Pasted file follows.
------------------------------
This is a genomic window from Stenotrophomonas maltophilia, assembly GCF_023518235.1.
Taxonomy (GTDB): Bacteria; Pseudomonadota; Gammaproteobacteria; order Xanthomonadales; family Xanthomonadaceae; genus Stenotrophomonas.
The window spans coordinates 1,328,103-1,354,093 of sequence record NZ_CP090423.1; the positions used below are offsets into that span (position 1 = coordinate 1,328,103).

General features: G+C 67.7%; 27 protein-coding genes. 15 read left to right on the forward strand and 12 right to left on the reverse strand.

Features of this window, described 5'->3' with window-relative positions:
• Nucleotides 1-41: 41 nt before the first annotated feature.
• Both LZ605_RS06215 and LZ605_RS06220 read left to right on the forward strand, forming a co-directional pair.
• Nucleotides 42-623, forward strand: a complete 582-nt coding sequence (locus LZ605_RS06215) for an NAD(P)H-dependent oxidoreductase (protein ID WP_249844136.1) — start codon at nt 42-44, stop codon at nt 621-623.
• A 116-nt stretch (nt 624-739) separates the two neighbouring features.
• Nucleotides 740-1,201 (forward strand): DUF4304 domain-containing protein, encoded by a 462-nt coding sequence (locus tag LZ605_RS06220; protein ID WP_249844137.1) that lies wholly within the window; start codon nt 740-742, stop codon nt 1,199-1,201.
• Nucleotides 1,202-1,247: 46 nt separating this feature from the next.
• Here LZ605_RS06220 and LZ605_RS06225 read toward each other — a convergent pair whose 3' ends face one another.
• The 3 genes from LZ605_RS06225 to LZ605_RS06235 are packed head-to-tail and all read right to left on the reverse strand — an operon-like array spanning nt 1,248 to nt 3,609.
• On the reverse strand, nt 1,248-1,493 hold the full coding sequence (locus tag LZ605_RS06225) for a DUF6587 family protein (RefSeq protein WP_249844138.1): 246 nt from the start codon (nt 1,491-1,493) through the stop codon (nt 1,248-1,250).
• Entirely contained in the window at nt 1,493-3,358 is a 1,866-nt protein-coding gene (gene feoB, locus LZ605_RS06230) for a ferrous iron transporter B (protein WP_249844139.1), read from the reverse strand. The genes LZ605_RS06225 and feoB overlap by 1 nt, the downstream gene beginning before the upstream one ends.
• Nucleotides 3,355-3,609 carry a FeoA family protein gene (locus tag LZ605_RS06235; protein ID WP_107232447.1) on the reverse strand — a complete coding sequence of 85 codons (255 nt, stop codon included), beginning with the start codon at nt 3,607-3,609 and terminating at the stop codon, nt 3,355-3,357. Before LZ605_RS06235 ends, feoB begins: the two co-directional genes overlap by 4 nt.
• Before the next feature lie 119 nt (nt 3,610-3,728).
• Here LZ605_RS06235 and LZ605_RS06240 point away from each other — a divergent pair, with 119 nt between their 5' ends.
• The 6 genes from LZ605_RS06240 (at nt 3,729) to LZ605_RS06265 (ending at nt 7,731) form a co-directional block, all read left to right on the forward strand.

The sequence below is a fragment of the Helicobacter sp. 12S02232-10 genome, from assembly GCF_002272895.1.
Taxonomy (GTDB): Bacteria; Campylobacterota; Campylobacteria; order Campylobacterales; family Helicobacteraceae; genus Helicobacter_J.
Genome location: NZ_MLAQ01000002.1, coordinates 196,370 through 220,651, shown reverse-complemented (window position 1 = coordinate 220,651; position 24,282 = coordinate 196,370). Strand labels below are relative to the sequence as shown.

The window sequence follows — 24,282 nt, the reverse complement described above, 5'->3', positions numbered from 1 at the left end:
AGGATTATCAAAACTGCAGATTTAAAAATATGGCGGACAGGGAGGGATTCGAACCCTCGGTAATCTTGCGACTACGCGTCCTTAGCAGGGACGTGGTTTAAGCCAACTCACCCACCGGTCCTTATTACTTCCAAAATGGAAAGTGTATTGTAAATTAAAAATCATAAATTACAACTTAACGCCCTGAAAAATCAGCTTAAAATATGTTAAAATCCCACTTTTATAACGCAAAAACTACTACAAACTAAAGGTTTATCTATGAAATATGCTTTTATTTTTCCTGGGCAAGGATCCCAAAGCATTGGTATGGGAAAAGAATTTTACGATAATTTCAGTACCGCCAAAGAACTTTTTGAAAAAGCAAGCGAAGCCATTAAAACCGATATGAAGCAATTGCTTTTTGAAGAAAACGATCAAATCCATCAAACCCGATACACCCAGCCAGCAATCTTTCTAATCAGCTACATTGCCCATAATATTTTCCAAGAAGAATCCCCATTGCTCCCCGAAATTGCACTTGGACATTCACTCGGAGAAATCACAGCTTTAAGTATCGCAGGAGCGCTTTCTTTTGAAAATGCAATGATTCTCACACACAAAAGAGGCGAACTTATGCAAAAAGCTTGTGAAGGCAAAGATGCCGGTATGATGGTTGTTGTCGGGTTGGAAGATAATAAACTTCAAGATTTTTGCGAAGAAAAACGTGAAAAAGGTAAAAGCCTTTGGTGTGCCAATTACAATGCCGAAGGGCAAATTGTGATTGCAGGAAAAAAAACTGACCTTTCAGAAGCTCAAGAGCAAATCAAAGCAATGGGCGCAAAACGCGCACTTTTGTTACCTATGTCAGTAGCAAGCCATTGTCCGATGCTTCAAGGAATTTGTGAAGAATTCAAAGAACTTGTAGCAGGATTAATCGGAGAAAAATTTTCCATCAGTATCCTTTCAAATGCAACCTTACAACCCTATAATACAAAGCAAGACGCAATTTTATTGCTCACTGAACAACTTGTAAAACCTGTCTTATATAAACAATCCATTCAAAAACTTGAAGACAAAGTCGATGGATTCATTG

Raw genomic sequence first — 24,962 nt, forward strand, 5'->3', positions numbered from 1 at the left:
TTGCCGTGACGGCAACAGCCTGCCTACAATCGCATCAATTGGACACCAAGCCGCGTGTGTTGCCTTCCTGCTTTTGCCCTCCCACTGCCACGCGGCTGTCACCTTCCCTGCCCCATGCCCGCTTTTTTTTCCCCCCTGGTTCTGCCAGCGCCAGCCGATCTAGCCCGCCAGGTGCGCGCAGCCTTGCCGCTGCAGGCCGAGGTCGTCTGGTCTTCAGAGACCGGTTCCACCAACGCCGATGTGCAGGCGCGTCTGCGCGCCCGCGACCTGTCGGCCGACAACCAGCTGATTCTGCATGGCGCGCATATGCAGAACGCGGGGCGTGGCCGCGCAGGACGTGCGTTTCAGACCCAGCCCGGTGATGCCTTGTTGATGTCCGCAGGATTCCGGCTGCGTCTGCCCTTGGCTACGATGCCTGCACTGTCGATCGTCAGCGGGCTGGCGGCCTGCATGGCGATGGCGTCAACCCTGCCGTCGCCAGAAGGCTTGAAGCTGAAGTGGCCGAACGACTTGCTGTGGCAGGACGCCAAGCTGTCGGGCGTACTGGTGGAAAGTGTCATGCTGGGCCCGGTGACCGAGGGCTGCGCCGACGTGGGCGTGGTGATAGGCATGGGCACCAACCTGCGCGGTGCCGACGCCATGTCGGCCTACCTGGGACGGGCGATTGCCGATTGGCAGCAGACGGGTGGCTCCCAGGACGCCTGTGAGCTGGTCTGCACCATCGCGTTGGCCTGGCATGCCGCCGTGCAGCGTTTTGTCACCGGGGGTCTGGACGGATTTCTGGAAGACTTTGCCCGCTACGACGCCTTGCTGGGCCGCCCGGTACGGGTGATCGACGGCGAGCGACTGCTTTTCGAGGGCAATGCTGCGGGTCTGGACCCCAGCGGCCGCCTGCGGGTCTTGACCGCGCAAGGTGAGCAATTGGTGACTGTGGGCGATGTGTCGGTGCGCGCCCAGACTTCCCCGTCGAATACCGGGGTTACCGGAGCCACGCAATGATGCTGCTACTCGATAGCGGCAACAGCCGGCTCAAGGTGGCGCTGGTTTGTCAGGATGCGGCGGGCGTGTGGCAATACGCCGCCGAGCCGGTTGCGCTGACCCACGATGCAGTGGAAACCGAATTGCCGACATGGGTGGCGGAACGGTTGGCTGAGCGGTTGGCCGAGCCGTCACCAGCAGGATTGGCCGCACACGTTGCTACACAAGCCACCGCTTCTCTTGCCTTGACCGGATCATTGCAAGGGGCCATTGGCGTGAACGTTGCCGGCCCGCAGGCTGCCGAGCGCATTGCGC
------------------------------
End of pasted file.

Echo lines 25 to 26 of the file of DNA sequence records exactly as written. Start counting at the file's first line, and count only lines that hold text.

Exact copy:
Raw genomic sequence first — 24,962 nt, forward strand, 5'->3', positions numbered from 1 at the left:
TTGCCGTGACGGCAACAGCCTGCCTACAATCGCATCAATTGGACACCAAGCCGCGTGTGTTGCCTTCCTGCTTTTGCCCTCCCACTGCCACGCGGCTGTCACCTTCCCTGCCCCATGCCCGCTTTTTTTTCCCCCCTGGTTCTGCCAGCGCCAGCCGATCTAGCCCGCCAGGTGCGCGCAGCCTTGCCGCTGCAGGCCGAGGTCGTCTGGTCTTCAGAGACCGGTTCCACCAACGCCGATGTGCAGGCGCGTCTGCGCGCCCGCGACCTGTCGGCCGACAACCAGCTGATTCTGCATGGCGCGCATATGCAGAACGCGGGGCGTGGCCGCGCAGGACGTGCGTTTCAGACCCAGCCCGGTGATGCCTTGTTGATGTCCGCAGGATTCCGGCTGCGTCTGCCCTTGGCTACGATGCCTGCACTGTCGATCGTCAGCGGGCTGGCGGCCTGCATGGCGATGGCGTCAACCCTGCCGTCGCCAGAAGGCTTGAAGCTGAAGTGGCCGAACGACTTGCTGTGGCAGGACGCCAAGCTGTCGGGCGTACTGGTGGAAAGTGTCATGCTGGGCCCGGTGACCGAGGGCTGCGCCGACGTGGGCGTGGTGATAGGCATGGGCACCAACCTGCGCGGTGCCGACGCCATGTCGGCCTACCTGGGACGGGCGATTGCCGATTGGCAGCAGACGGGTGGCTCCCAGGACGCCTGTGAGCTGGTCTGCACCATCGCGTTGGCCTGGCATGCCGCCGTGCAGCGTTTTGTCACCGGGGGTCTGGACGGATTTCTGGAAGACTTTGCCCGCTACGACGCCTTGCTGGGCCGCCCGGTACGGGTGATCGACGGCGAGCGACTGCTTTTCGAGGGCAATGCTGCGGGTCTGGACCCCAGCGGCCGCCTGCGGGTCTTGACCGCGCAAGGTGAGCAATTGGTGACTGTGGGCGATGTGTCGGTGCGCGCCCAGACTTCCCCGTCGAATACCGGGGTTACCGGAGCCACGCAATGATGCTGCTACTCGATAGCGGCAACAGCCGGCTCAAGGTGGCGCTGGTTTGTCAGGATGCGGCGGGCGTGTGGCAATACGCCGCCGAGCCGGTTGCGCTGACCCACGATGCAGTGGAAACCGAATTGCCGACATGGGTGGCGGAACGGTTGGCTGAGCGGTTGGCCGAGCCGTCACCAGCAGGATTGGCCGCACACGTTGCTACACAAGCCACCGCTTCTCTTGCCTTGACCGGATCATTGCAAGGGGCCATTGGCGTGAACGTTGCCGGCCCGCAGGCTGCCGAGCGCATTGCGC